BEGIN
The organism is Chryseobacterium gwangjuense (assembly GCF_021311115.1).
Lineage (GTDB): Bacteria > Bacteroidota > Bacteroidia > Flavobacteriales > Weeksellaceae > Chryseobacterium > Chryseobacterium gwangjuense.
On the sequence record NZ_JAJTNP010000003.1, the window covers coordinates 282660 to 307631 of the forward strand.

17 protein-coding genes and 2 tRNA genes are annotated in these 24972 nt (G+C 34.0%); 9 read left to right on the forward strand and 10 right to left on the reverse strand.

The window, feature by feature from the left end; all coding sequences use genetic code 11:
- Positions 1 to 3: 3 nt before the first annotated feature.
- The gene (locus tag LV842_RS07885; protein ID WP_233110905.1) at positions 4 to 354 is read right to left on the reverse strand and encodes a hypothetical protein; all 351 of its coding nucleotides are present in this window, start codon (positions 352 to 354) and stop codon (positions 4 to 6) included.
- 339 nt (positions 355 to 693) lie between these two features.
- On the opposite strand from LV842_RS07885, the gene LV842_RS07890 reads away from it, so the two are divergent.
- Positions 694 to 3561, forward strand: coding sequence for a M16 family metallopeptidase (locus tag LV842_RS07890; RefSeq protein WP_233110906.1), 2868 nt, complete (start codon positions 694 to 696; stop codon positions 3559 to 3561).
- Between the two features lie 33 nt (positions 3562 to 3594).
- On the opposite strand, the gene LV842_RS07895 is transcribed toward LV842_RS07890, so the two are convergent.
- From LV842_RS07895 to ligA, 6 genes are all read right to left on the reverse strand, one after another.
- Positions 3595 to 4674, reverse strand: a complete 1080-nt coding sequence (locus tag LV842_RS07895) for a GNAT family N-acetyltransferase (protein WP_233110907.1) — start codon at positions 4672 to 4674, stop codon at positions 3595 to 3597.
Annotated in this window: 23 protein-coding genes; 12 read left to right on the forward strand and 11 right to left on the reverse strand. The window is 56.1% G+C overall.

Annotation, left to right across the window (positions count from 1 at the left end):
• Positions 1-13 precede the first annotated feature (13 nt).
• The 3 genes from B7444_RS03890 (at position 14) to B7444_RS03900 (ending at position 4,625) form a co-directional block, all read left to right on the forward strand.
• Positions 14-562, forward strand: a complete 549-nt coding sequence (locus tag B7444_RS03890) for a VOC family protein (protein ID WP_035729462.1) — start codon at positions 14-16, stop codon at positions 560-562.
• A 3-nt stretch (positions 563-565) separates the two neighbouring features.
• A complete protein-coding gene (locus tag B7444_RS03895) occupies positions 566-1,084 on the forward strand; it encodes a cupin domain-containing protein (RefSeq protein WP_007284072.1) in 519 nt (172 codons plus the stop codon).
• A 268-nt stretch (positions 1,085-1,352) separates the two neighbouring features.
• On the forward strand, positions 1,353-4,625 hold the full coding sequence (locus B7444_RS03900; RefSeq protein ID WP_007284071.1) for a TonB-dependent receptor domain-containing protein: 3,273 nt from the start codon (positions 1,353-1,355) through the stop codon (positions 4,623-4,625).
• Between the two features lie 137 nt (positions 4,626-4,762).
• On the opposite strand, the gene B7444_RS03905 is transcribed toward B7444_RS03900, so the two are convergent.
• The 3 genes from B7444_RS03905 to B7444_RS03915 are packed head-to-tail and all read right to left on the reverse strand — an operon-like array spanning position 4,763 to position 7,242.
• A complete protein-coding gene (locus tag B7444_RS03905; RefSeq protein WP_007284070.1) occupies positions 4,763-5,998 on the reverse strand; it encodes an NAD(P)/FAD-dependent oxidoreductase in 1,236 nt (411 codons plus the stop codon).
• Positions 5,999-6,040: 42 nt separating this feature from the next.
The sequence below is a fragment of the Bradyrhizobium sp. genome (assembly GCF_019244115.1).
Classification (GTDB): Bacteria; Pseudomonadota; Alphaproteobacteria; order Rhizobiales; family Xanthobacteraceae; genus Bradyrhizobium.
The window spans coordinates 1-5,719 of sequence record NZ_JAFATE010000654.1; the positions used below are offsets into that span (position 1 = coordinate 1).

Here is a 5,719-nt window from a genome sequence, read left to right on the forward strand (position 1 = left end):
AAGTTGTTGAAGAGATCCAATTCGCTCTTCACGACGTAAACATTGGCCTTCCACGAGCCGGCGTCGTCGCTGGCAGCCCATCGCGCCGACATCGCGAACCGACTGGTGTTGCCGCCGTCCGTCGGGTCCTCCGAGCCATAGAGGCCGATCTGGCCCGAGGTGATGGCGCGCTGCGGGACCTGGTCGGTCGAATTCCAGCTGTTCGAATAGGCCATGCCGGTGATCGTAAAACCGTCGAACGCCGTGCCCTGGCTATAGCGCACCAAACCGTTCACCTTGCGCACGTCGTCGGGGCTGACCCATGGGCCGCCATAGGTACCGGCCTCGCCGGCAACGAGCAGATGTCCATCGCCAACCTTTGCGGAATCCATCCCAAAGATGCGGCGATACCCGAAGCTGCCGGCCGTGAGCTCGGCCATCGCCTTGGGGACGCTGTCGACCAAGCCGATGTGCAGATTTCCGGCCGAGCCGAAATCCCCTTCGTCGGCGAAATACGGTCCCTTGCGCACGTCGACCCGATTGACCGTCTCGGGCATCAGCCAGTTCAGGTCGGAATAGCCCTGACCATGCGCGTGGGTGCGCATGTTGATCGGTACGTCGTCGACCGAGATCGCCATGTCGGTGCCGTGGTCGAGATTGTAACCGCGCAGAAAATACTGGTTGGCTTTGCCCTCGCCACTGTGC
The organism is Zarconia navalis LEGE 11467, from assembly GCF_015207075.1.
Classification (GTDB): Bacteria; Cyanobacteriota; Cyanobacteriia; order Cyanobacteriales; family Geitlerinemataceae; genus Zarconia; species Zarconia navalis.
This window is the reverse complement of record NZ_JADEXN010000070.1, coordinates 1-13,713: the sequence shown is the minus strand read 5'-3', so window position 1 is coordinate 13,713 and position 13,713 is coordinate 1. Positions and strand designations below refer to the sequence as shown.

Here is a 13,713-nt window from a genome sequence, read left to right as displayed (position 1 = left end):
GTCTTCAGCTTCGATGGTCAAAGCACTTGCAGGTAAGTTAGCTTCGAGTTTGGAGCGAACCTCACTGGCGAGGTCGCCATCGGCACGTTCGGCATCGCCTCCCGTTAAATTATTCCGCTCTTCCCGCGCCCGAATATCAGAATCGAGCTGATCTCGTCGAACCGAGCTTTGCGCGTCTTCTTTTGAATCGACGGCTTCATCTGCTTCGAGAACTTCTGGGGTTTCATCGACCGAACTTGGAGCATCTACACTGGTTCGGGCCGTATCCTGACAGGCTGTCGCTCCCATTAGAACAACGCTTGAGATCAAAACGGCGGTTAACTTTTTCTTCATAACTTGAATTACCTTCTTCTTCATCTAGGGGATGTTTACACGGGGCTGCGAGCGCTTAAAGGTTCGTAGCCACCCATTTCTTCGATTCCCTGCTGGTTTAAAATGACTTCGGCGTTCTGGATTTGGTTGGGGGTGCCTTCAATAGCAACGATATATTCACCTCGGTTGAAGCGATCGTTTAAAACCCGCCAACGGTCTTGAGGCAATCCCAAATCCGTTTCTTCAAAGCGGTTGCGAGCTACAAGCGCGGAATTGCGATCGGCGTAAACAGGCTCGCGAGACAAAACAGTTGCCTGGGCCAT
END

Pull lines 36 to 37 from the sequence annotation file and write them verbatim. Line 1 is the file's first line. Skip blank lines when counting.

This window is the reverse complement of record NZ_JADEXN010000070.1, coordinates 1-13,713: the sequence shown is the minus strand read 5'-3', so window position 1 is coordinate 13,713 and position 13,713 is coordinate 1. Positions and strand designations below refer to the sequence as shown.

Here is a 13,713-nt window from a genome sequence, read left to right as displayed (position 1 = left end):